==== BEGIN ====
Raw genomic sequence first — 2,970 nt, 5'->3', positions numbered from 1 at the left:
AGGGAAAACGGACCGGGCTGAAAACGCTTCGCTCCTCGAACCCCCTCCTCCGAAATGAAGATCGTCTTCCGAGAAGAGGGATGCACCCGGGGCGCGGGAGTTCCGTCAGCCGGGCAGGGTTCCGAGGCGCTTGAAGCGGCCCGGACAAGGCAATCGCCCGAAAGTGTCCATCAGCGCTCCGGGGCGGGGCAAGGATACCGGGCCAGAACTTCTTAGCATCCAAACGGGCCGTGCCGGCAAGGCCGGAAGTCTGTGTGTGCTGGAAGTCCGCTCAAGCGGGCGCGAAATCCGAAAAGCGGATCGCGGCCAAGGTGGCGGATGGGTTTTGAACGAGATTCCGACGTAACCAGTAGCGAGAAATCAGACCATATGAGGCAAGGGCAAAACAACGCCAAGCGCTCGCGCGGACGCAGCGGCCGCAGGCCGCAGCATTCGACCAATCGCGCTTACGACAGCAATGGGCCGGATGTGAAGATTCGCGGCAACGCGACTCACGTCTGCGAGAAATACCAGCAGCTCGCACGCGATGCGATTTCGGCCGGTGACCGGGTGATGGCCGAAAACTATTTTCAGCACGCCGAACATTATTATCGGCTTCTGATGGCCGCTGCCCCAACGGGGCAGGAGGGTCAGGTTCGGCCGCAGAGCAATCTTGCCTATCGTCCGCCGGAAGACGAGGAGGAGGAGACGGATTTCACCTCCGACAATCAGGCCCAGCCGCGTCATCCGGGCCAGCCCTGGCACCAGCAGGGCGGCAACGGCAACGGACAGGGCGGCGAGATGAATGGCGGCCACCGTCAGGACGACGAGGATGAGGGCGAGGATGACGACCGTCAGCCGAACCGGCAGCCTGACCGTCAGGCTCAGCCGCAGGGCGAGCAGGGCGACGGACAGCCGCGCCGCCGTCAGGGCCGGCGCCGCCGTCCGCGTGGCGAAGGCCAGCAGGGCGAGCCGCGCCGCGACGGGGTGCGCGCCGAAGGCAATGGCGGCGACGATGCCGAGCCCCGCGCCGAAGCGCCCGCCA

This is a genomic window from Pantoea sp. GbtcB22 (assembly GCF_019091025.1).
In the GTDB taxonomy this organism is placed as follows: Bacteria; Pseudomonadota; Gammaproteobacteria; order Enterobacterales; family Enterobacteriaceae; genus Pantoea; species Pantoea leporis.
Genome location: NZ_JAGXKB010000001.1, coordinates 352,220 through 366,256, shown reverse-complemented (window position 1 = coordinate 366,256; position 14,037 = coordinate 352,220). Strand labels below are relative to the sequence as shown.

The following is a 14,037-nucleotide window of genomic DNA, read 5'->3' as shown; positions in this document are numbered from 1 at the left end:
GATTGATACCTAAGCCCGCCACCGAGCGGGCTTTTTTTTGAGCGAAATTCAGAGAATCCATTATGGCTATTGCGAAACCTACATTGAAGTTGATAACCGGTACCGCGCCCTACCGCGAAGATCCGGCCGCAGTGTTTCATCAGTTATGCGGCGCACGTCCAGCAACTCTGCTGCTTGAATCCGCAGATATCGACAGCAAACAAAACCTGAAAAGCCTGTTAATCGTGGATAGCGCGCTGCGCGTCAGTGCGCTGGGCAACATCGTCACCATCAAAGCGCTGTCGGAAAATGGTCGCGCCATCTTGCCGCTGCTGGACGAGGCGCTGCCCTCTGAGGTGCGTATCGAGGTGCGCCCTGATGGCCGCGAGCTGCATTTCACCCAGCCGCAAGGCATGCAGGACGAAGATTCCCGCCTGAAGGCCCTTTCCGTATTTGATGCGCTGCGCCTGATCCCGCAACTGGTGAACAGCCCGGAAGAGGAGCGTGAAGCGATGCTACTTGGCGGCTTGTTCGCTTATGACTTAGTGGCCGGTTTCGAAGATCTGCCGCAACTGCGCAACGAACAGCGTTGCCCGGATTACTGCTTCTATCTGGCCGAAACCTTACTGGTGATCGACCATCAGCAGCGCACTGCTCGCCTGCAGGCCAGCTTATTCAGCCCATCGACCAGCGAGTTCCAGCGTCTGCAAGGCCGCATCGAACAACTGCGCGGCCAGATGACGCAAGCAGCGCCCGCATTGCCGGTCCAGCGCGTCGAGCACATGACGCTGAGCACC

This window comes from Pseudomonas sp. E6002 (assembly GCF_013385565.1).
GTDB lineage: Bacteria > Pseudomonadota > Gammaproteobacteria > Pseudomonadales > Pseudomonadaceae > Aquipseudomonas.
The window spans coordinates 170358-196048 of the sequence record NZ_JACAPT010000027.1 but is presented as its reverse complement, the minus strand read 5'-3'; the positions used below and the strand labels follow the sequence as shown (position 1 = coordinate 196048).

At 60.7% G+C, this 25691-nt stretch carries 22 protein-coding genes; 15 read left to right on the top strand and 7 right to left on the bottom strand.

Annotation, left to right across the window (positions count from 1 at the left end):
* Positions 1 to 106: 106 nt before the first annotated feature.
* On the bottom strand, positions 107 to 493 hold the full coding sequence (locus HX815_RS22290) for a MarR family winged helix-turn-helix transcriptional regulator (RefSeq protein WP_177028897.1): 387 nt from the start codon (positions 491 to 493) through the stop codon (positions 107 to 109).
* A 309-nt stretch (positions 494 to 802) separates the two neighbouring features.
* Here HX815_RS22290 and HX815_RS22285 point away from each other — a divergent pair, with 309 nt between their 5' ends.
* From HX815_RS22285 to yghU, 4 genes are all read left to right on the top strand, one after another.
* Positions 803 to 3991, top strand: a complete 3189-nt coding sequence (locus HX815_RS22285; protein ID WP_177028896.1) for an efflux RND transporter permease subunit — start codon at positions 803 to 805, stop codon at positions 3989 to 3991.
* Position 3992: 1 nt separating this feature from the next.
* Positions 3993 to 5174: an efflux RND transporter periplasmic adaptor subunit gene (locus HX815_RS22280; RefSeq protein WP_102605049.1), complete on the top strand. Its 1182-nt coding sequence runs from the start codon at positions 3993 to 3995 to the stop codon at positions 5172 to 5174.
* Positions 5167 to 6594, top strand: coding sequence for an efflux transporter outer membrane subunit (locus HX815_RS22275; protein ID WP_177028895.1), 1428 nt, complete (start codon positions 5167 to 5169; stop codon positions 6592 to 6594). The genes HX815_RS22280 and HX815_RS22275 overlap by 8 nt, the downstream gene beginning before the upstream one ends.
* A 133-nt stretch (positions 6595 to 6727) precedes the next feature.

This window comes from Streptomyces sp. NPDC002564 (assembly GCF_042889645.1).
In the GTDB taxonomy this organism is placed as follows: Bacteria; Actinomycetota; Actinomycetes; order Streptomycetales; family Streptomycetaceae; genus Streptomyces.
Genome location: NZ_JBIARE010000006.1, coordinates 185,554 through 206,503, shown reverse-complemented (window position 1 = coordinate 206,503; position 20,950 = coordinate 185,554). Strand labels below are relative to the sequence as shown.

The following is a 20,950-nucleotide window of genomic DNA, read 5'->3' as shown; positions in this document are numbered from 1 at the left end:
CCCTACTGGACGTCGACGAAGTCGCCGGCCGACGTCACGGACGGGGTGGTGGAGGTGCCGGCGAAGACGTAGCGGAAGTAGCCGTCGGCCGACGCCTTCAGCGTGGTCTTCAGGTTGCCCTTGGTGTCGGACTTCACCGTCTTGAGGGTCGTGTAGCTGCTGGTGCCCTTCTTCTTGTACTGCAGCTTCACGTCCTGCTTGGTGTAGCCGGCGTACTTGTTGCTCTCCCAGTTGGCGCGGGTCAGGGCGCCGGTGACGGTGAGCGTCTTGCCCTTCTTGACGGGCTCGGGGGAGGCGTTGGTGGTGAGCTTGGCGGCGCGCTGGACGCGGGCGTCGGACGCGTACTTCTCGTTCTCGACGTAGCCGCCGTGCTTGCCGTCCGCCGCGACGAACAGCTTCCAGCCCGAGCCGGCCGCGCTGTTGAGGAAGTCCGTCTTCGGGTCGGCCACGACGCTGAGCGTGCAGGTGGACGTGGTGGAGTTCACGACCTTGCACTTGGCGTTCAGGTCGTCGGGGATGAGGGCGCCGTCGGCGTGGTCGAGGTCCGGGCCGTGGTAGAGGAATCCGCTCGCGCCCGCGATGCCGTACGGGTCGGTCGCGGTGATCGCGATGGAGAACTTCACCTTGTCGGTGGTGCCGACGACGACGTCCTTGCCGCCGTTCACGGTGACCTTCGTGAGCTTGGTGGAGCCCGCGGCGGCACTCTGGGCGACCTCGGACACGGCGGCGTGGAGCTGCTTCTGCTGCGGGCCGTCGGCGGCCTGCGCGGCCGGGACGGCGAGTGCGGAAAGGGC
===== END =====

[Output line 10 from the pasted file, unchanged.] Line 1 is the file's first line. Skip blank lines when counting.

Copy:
The window spans coordinates 170358-196048 of the sequence record NZ_JACAPT010000027.1 but is presented as its reverse complement, the minus strand read 5'-3'; the positions used below and the strand labels follow the sequence as shown (position 1 = coordinate 196048).